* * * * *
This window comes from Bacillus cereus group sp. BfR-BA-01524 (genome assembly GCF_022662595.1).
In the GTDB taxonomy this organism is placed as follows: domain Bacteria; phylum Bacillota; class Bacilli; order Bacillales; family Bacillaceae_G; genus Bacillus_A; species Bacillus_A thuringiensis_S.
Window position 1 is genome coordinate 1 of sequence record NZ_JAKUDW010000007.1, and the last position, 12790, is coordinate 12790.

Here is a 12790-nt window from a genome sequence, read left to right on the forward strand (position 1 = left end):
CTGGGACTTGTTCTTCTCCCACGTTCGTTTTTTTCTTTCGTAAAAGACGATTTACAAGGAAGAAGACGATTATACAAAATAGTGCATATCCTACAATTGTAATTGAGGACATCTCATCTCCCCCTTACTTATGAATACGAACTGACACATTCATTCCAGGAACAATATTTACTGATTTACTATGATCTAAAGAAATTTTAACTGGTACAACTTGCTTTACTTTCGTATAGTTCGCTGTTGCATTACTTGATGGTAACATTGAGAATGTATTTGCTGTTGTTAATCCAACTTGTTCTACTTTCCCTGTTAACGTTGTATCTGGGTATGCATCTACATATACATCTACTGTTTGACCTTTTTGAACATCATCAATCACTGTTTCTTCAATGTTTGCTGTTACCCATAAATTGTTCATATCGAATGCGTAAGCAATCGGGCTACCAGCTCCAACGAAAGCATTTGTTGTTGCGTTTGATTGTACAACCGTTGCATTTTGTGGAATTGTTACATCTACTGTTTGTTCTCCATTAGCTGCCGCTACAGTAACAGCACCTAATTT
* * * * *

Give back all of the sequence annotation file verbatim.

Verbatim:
This window comes from Bacillus cereus group sp. BfR-BA-01524 (genome assembly GCF_022662595.1).
In the GTDB taxonomy this organism is placed as follows: domain Bacteria; phylum Bacillota; class Bacilli; order Bacillales; family Bacillaceae_G; genus Bacillus_A; species Bacillus_A thuringiensis_S.
Window position 1 is genome coordinate 1 of sequence record NZ_JAKUDW010000007.1, and the last position, 12790, is coordinate 12790.

Here is a 12790-nt window from a genome sequence, read left to right on the forward strand (position 1 = left end):
CTGGGACTTGTTCTTCTCCCACGTTCGTTTTTTTCTTTCGTAAAAGACGATTTACAAGGAAGAAGACGATTATACAAAATAGTGCATATCCTACAATTGTAATTGAGGACATCTCATCTCCCCCTTACTTATGAATACGAACTGACACATTCATTCCAGGAACAATATTTACTGATTTACTATGATCTAAAGAAATTTTAACTGGTACAACTTGCTTTACTTTCGTATAGTTCGCTGTTGCATTACTTGATGGTAACATTGAGAATGTATTTGCTGTTGTTAATCCAACTTGTTCTACTTTCCCTGTTAACGTTGTATCTGGGTATGCATCTACATATACATCTACTGTTTGACCTTTTTGAACATCATCAATCACTGTTTCTTCAATGTTTGCTGTTACCCATAAATTGTTCATATCGAATGCGTAAGCAATCGGGCTACCAGCTCCAACGAAAGCATTTGTTGTTGCGTTTGATTGTACAACCGTTGCATTTTGTGGAATTGTTACATCTACTGTTTGTTCTCCATTAGCTGCCGCTACAGTAACAGCACCTAATTT